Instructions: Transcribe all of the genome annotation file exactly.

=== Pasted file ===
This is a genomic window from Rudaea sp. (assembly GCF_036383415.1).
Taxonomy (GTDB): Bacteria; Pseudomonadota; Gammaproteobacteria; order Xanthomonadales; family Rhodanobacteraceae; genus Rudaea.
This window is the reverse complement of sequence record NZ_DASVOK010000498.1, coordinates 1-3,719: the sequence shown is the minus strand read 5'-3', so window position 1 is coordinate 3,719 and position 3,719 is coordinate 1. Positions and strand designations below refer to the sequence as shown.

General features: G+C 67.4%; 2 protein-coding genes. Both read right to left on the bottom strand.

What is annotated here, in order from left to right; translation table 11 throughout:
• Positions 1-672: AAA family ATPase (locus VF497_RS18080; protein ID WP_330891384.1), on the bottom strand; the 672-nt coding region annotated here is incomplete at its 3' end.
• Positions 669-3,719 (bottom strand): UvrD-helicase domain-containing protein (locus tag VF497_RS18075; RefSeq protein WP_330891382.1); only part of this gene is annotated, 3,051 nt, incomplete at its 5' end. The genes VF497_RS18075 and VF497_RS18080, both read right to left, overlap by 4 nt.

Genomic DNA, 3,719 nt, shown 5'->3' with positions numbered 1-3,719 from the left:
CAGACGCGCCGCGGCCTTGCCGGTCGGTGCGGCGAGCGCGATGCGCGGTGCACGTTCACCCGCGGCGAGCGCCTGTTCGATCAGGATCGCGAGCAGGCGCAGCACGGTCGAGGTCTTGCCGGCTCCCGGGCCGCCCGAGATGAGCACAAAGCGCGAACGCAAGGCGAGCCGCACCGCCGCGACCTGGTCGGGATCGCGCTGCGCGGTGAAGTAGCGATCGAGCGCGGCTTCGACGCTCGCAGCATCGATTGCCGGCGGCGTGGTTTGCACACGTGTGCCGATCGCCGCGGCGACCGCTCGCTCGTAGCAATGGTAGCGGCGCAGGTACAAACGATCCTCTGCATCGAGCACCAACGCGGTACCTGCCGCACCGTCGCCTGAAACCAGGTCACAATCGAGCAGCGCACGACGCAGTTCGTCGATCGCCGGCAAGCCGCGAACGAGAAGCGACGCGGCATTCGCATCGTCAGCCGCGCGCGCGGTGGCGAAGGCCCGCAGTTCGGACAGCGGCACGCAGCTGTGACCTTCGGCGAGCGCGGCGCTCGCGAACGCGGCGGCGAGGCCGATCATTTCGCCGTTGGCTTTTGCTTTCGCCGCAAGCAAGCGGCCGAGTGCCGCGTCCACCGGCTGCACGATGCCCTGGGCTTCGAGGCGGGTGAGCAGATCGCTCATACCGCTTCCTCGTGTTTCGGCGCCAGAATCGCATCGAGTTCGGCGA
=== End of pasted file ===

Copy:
This is a genomic window from Rudaea sp. (assembly GCF_036383415.1).
Taxonomy (GTDB): Bacteria; Pseudomonadota; Gammaproteobacteria; order Xanthomonadales; family Rhodanobacteraceae; genus Rudaea.
This window is the reverse complement of sequence record NZ_DASVOK010000498.1, coordinates 1-3,719: the sequence shown is the minus strand read 5'-3', so window position 1 is coordinate 3,719 and position 3,719 is coordinate 1. Positions and strand designations below refer to the sequence as shown.

General features: G+C 67.4%; 2 protein-coding genes. Both read right to left on the bottom strand.

What is annotated here, in order from left to right; translation table 11 throughout:
• Positions 1-672: AAA family ATPase (locus VF497_RS18080; protein ID WP_330891384.1), on the bottom strand; the 672-nt coding region annotated here is incomplete at its 3' end.
• Positions 669-3,719 (bottom strand): UvrD-helicase domain-containing protein (locus tag VF497_RS18075; RefSeq protein WP_330891382.1); only part of this gene is annotated, 3,051 nt, incomplete at its 5' end. The genes VF497_RS18075 and VF497_RS18080, both read right to left, overlap by 4 nt.

Genomic DNA, 3,719 nt, shown 5'->3' with positions numbered 1-3,719 from the left:
CAGACGCGCCGCGGCCTTGCCGGTCGGTGCGGCGAGCGCGATGCGCGGTGCACGTTCACCCGCGGCGAGCGCCTGTTCGATCAGGATCGCGAGCAGGCGCAGCACGGTCGAGGTCTTGCCGGCTCCCGGGCCGCCCGAGATGAGCACAAAGCGCGAACGCAAGGCGAGCCGCACCGCCGCGACCTGGTCGGGATCGCGCTGCGCGGTGAAGTAGCGATCGAGCGCGGCTTCGACGCTCGCAGCATCGATTGCCGGCGGCGTGGTTTGCACACGTGTGCCGATCGCCGCGGCGACCGCTCGCTCGTAGCAATGGTAGCGGCGCAGGTACAAACGATCCTCTGCATCGAGCACCAACGCGGTACCTGCCGCACCGTCGCCTGAAACCAGGTCACAATCGAGCAGCGCACGACGCAGTTCGTCGATCGCCGGCAAGCCGCGAACGAGAAGCGACGCGGCATTCGCATCGTCAGCCGCGCGCGCGGTGGCGAAGGCCCGCAGTTCGGACAGCGGCACGCAGCTGTGACCTTCGGCGAGCGCGGCGCTCGCGAACGCGGCGGCGAGGCCGATCATTTCGCCGTTGGCTTTTGCTTTCGCCGCAAGCAAGCGGCCGAGTGCCGCGTCCACCGGCTGCACGATGCCCTGGGCTTCGAGGCGGGTGAGCAGATCGCTCATACCGCTTCCTCGTGTTTCGGCGCCAGAATCGCATCGAGTTCGGCGA